Support-staff pensions cost academies thousands
It was meant to give them a clean break of independence. But many schools converting to academy status have unwittingly found themselves facing bills of hundreds of thousands of pounds to pay the pensions of support staff.
Schools that have opted to become academies are facing bills of up to #163;800,000 after assuming responsibility for the local government pension scheme that covers teaching assistants, admin staff and lunchtime supervisors.
By converting, academies must, as employers, adhere to a plan to reduce their deficit or risk being in breach of the pension fund. It means many academies have to find additional money from their budgets to pay more into the pension pot.
The Department for Education says it is aware of the issue but as yet has no clear plan for how to resolve the problem. In the meantime, the situation is likely to become more problematic as the value of support staff pensions is linked to share prices, which are currently suffering due to the economic climate.
Malcolm Winston, an accountant with chartered accountancy firm UHY Hacker Young, who has advised a number of academy converters, said many schools believed they would take on clear balance sheets when they made the switch.
"But what actually happened was they ended up with deficits of up to #163;300,000," Mr Winston said. "It has become worse, particularly this year, as pensions are invested in shares which are currently going through the floor, so the deficits increase - #163;300,000 becomes #163;800,000.
"Over the next couple of years, shares could keep falling through the floor and those deficits could possibly double again. Technically speaking, you could say the academies are insolvent."
A deficit of #163;800,000 equates to around 15-20 per cent of the budget of a 1,000-pupil school.
According to Brian Lightman, general secretary of the Association of School and College Leaders, the prospect of a deficit of that size has been a "major deterrent" to many schools converting to academy status.
Although the deficit does not have to be paid in one sum, Russell Hobby, general secretary of heads' union the NAHT, said the cost of servicing such a debt will have an impact elsewhere in school budgets. "Schools will have to come up with a workable plan to pay off the deficit over, say, a 10-year period," Mr Hobby said. "But if some schools have deficits of around #163;800,000 then that will be the equivalent of a teacher's salary coming from somewhere."
And Mr Hobby was not confident that the Government would be able to produce additional funding to allow academies to pay off the debt. "I don't see how they can afford it," he said. "If anything, I think the money is likely to go down - where will the money come from?"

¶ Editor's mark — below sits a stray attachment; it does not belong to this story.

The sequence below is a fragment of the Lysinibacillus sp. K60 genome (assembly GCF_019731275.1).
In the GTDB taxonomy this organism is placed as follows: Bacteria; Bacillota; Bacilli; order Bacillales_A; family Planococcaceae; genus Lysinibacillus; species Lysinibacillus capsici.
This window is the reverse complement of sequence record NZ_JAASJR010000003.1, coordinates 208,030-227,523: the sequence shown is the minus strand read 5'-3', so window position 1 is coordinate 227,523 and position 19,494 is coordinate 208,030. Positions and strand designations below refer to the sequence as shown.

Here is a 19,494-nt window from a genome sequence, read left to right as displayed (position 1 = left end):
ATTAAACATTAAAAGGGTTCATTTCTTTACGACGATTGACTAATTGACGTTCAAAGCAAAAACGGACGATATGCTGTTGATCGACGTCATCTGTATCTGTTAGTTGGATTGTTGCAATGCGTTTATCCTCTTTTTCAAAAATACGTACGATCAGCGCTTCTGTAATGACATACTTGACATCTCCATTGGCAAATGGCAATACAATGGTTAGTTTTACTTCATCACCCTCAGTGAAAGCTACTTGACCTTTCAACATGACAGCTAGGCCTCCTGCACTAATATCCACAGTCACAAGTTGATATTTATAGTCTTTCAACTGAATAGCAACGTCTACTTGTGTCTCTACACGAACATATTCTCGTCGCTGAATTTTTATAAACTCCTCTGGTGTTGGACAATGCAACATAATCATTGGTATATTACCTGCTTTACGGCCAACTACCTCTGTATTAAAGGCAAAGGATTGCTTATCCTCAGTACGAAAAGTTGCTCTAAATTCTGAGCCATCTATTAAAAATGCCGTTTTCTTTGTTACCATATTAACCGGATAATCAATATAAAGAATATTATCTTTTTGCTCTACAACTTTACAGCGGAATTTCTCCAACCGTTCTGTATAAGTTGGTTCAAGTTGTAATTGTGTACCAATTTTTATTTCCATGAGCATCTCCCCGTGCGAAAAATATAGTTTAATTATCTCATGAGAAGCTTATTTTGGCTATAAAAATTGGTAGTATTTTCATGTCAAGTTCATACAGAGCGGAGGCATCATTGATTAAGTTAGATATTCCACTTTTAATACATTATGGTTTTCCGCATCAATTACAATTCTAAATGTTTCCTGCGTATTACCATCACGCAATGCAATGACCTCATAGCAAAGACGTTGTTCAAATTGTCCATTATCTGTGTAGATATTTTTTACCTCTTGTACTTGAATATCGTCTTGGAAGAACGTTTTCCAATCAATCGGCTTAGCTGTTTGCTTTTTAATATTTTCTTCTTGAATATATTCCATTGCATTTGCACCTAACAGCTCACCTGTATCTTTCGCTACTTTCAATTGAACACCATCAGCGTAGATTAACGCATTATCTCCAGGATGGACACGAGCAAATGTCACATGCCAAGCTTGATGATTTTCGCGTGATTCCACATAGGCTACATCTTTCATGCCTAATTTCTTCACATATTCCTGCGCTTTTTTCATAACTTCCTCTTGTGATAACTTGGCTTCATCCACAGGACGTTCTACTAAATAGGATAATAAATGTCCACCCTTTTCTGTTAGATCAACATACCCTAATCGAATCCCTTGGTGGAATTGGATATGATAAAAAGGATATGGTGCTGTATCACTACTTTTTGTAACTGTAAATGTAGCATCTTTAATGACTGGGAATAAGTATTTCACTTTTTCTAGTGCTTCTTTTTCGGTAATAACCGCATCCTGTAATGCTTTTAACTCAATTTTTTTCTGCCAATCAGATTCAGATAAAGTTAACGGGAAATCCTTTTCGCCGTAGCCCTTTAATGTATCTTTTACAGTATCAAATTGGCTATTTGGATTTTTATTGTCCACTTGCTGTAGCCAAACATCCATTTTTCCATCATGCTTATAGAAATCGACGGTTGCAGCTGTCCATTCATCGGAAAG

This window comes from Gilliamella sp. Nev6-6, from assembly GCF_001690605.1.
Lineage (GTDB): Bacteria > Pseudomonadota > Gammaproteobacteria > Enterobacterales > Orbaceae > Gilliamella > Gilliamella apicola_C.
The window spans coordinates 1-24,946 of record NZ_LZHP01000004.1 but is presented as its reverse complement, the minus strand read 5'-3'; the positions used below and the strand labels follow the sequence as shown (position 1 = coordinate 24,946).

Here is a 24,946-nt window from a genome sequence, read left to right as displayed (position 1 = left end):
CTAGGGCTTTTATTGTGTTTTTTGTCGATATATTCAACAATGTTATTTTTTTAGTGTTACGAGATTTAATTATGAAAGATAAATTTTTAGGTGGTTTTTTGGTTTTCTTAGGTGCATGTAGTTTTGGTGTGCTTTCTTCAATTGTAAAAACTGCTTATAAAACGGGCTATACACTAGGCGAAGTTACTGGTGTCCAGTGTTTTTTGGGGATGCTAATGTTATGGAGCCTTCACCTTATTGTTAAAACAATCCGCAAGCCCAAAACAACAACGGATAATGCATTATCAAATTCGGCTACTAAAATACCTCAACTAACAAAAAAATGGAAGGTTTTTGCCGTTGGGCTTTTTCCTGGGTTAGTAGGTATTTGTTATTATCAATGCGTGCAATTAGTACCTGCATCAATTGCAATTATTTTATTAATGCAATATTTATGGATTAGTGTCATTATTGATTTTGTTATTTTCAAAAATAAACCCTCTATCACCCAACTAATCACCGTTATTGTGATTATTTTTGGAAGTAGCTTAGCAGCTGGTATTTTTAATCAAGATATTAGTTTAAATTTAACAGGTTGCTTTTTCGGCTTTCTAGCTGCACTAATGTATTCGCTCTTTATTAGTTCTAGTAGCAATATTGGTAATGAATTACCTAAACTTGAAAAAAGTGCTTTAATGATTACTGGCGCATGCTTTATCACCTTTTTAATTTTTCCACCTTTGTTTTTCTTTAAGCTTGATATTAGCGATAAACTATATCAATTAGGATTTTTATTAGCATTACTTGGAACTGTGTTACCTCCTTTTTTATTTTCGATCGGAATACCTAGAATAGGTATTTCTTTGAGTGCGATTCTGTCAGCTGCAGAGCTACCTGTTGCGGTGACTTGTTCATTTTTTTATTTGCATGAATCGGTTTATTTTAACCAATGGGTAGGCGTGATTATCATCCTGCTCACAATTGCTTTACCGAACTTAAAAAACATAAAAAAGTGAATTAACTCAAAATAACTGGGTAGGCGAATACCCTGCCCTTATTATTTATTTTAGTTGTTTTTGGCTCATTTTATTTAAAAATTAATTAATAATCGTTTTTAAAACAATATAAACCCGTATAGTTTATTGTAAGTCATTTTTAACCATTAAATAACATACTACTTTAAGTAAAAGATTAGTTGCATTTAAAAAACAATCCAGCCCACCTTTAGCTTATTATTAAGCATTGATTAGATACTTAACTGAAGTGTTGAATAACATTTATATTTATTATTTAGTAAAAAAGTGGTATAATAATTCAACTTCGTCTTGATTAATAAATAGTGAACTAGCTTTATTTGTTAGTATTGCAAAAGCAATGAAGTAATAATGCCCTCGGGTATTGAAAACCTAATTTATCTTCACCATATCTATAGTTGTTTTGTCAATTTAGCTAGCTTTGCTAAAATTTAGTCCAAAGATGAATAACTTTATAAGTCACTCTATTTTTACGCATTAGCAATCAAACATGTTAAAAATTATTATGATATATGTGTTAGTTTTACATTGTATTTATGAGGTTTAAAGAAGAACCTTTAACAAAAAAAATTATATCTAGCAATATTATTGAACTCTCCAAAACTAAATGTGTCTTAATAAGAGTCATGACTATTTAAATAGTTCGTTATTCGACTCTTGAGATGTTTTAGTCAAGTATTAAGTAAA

Mary Bousted, general secretary of education union the ATL, said the fact that academies have to take on the pension liabilities of support staff was "extremely serious".
"It will affect every school that becomes an academy. Did the support staff know when the school converted that their pensions would be taken on by the school?" Dr Bousted said.
The issue of additional funding is particularly pertinent as education secretary Michael Gove has said he does not want academies to be financially better or worse off than local authority-maintained schools.
Kingsbridge Community College in Devon recently converted to academy status, and its head Roger Pope said taking on the pension liability was the "calculated risk" of converting.
"We were very well aware of what we were taking on - that if there is a deficit we would have to increase our contributions to reduce that deficit," Mr Pope said. "The Government has said it will not underwrite the deficit, but we took the calculated risk that it would be unlikely the Government would allow their academies to go bankrupt."
The DfE said it was "committed" to making the pension scheme fair for academies and their staff, but there is still no clear strategy from Whitehall. "We are clear that academies should not incur unfair extra costs and are currently working with officials at the Department for Communities and Local Government to identify ways we can alleviate the issues some Academies are experiencing," a spokesman said.
#163;80k - Shortfall being faced by some academies to pay pensions of support staff
#163;70bn - Estimated overall shortfall faced by local government pension schemes
#163;1.65bn - Birmingham City Council deficit, one of the largest in the country.